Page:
Does Google favour its own services?

Google has been accused again of promoting its own services over others in search results. The latest study was sponsored by Yelp which has complained about this before.

Study Claims Google Is Delivering “Degraded” Search Results, Adding Steam To EU Antitrust Case, Search Engine Land (Jun 29)

According to a report from the Wall Street Journal, researchers from Columbia University and Harvard Business School claim Google is delivering a “degraded version of its search engine,” outranking its own services over more relevant results for local searches on restaurants and hotels.

Problems with Google Answers

Google’s expanded use of answers at the top of search results has some problems.  As always, the searcher has to know enough to vet the results received from a search engine.

When Google Gets It Wrong: Direct Answers With Debatable, Incorrect & Weird Content, Search Engine Land (June 17)

The addition of more direct answer content is fraught with problems as Google’s algorithms attempt to find answers to tricky queries. With no human review process in place for the results, the opportunity grows for debatable, incorrect and sometimes completely inappropriate content showing up as a top search result.

Google gives preference to mobile-friendly

ResearchBuzz picks up the darnedest items — What Google’s Algorithm Change Means for Library Websites (Public Libraries Online, June 9) —

“On April 21, Google changed its algorithm to give preference to mobile-friendly sites on searches performed on mobile devices. This means that sites that aren’t designated as “mobile-friendly” by Google sink to the bottom in mobile search results while sites that do pass the test appear toward the top.”

Article advises libraries on what to do to make their websites more mobile-friendly.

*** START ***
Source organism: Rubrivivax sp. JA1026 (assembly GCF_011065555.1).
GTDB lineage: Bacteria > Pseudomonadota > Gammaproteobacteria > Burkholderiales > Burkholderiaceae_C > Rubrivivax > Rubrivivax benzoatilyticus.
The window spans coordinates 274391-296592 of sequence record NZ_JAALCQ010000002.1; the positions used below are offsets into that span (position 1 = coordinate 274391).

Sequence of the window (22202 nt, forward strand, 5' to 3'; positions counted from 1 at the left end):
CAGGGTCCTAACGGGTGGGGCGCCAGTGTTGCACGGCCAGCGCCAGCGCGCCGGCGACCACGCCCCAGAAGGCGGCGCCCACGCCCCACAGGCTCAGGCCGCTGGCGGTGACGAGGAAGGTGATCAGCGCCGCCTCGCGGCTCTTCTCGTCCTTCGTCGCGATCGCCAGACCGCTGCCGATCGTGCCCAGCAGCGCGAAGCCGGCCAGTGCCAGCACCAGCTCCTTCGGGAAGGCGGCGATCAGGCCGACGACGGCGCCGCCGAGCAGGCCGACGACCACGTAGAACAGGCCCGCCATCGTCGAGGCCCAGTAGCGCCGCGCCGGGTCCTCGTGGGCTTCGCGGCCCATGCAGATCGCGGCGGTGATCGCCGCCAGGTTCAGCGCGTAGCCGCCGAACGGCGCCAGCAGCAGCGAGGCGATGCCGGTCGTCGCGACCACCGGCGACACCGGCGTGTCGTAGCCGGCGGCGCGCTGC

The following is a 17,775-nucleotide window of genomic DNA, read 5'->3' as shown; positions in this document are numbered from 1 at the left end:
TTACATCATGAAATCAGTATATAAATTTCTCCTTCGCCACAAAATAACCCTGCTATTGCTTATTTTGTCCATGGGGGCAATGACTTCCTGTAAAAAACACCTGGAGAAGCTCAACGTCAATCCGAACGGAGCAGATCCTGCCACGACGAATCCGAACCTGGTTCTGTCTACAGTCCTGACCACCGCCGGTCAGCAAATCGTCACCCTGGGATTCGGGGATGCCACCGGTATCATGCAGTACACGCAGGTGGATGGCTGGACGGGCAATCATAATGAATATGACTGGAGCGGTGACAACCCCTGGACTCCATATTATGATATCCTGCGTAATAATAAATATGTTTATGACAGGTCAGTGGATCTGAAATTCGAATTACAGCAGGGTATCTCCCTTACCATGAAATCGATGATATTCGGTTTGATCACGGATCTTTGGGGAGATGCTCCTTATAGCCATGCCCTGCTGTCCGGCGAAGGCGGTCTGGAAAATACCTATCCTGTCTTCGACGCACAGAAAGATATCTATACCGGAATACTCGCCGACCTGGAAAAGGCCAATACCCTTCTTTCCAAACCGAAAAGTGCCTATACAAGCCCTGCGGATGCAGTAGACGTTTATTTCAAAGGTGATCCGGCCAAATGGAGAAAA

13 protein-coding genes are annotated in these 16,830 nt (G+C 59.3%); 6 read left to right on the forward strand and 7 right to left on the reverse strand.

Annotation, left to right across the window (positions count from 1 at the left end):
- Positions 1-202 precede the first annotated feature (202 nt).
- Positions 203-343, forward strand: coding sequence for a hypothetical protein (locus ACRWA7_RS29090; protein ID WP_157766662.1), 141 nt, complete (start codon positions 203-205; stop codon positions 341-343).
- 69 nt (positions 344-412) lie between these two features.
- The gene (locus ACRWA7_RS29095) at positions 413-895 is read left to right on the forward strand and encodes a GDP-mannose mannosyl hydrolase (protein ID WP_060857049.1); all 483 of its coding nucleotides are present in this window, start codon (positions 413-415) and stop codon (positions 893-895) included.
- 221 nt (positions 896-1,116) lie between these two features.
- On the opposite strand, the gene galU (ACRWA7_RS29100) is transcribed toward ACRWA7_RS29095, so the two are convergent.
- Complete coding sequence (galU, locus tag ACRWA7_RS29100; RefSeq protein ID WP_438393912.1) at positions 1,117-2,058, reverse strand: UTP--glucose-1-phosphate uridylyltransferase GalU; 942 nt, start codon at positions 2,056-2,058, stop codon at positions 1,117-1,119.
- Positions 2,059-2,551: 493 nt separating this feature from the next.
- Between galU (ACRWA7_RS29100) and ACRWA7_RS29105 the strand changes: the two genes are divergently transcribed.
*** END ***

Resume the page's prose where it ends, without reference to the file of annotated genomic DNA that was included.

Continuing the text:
Of interest – “WordPress, for example, offers WPtouch, a plug-in that automatically enables a mobile theme for visitors reaching you by way of their phones”

Changes with Google Cache

Google Operating System describes the New Interface for Google Cache (June 19).

Cache holds the page as Google indexed it.  Viewing it  can often help when a link goes dead or there are very recent changes.  Click on the down arrow beside the link in the search result and select “Cached”.

Google lets you switch between:

* the “full version”, which is displayed by default
* the “text-only version”, which doesn’t load images, scripts and other resources
* the page source – a new feature that shows the source code of the HTML page.

Censoring Google Results

Google has been censoring search results (when asked or required) on its country versions of the search engine – not globally. Thus, if blocked in, a searcher could find the item in any other Google version. But, as these two articles from Danny Sullivan show, countries are onto this trick – and in Canada a judge in British Columbia has ordered Google to remove ALL links to Datalinks Technologies Gateways, a company found guilty of trademark infringement. What will this mean for search?

Canadian Appeals Court Orders Google To Censor Globally, Search Engine Land (Jun 12)

How The Myth Of Google Censorship Was Busted By The EU & Canada Marketing Land (Jun 12)

It won’t be easy. As Danny Sullivan points out, Google has been making it more difficult for searchers to break out of the country version. The next step might be that Google adopts IP-based censorship. But what a complex web that could create – while still not satisfying such court cases as the Canadian one and pressures by France that Google apply “right to be forgotten” globally.

Yahoo drops products

Yahoo announced changes in product offerings while stating that “we continue to focus on our key product pillars: search, communications and digital content”.

Q2 2015 Progress Report On Our Product Prioritization, Yahoo Tumblr (Jun 4 )

  • closing Yahoo Maps site;
  • shutting down some regional properties – Canada loses Yahoo Music, Yahoo TV
  • ending Yahoo Pipes used by developers for mashing together data

Bing’s future

Front page, lead story in the Seattle Times – Bing no longer a search-engine blip, Matt Day (May 22). Microsoft claims that one in five searches in the U.S. on desktop computers is done through Bing. Actually, Bing has been gaining from Yahoo – and Yahoo had been using the Bing database. Also – many challenges remain. Bing has yet to break even, or make any inroad on mobile devices.

Of greatest interest: “Microsoft has integrated Bing’s underlying data-crunching technology into its other software, and plans to tie it closely to its upcoming Windows 10 operating system.”